Lane was first a teacher, then a school and school district administrator. His background is not of a typical tech entrepreneur. However, his deep domain knowledge and relationships in the education field have propelled him to become a very successful EdTech entrepreneur. Great story!
Sramana Mitra: Let’s start at the very beginning of your entrepreneurial journey. Where are you from? Where were you born, raised, and in what kind of background?
Lane Rankin: I’m currently in California. I was born in Seattle, Washington. I have a Bachelors degree in Applied Mathematics and went on to get a Masters in Leadership. I started my first company back in 1999.
Sramana Mitra: Where did you do your schooling?
Lane Rankin: In California.
Sramana Mitra: What was your first company?
Lane Rankin: My first company was called Web Media Solutions where we did custom software development.
Sramana Mitra: Was this right after your college degree or did you work in between?
Lane Rankin: I started off my career as a teacher. I was a middle school and high school mathematics teacher and, also, technology expert. I started off in a very un-entrepreneurial way inside of school district, building software to help my students learn math better. Then I went on to become a school administrator where I did a lot of interesting things with technology in the early days of the Internet.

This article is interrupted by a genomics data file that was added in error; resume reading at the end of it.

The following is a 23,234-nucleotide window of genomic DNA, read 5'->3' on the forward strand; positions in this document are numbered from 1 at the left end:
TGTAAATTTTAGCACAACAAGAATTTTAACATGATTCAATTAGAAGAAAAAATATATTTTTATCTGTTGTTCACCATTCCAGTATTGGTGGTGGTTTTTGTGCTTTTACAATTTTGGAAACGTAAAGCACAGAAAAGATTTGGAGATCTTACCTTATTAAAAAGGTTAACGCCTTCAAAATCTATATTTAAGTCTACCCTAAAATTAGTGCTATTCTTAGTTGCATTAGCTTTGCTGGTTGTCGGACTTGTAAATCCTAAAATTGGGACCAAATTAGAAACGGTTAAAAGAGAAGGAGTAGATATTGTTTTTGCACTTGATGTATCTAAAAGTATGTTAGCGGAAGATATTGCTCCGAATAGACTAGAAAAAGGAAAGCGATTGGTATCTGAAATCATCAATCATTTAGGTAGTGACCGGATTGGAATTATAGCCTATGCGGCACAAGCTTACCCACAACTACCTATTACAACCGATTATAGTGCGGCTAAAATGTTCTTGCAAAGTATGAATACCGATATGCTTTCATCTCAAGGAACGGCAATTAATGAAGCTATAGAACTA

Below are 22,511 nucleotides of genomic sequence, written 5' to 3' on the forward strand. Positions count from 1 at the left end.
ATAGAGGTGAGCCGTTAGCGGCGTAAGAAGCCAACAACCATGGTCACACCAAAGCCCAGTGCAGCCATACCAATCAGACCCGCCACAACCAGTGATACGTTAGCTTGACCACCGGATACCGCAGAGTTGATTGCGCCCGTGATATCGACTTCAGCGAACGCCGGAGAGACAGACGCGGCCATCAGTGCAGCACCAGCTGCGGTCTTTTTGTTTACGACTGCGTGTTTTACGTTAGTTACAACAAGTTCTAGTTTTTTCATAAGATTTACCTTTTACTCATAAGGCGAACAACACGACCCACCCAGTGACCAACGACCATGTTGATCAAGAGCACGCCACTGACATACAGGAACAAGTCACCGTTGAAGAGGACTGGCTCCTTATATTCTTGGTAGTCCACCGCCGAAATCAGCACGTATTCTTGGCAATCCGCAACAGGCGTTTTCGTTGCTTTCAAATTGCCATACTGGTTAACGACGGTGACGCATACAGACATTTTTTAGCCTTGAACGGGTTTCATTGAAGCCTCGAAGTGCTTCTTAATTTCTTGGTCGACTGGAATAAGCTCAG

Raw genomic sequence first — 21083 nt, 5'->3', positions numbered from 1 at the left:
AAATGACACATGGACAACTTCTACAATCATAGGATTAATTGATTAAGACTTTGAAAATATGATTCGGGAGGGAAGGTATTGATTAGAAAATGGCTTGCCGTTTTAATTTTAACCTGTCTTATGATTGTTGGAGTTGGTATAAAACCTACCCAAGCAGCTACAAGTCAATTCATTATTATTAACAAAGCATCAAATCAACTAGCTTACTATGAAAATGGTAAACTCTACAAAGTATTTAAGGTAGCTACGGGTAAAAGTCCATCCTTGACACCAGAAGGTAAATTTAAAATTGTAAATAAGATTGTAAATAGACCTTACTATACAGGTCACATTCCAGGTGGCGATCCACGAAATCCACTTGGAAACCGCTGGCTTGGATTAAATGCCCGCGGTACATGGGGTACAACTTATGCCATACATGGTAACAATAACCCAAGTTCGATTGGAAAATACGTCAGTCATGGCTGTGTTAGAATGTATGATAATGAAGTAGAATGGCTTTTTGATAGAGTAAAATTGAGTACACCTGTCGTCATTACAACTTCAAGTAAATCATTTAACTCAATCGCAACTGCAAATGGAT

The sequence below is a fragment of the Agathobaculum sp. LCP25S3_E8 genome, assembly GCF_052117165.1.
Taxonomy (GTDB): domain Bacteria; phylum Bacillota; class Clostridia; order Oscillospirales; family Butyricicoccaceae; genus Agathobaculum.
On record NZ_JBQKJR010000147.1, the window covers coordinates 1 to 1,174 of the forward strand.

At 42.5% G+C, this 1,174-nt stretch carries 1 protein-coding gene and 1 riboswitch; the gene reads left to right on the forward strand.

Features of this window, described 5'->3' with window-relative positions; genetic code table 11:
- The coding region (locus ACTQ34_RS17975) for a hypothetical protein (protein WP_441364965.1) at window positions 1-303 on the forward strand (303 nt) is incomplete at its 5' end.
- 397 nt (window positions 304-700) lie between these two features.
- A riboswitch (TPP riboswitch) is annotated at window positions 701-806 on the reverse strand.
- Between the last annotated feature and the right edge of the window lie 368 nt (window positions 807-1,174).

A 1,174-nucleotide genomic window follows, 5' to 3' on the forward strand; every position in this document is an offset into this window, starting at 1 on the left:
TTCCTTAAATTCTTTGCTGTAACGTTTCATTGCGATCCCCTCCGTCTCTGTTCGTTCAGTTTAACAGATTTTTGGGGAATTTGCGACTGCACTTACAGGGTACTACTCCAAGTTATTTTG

Then I went on to a county-level position where we got a large grant from NASA. I led a team building software to push the way the Internet could be used back in the late 90’s to help education. That led me to forming a company. My journey starts and ends in education. I have been in education my entire career. Even now with our company, we always say we are an education company doing technology and not the other way around.
Sramana Mitra: When you did custom software development, were you doing this work for education clients?
Lane Rankin: Yes. My first big client was the University of California.
Lane Rankin: It was all around data-driven websites. It was all around the idea of Big Data and how to use that data to make decisions.
Sramana Mitra: Were these administrative decisions or curriculum-related decisions? Where was the action?
Lane Rankin: It was administrative tracking and use of data.
Sramana Mitra: How long did this go on?
Lane Rankin: I didn’t wind that company down until about 2006. We still had custom projects going on. In 2002, that company went in with another company, and we formed a third company called Achieve Data Solutions. That was to try to solve the data problem that we saw in schools. I formed the company in 2002. That became my driving focus. I still had Web Media and still did small projects here and there.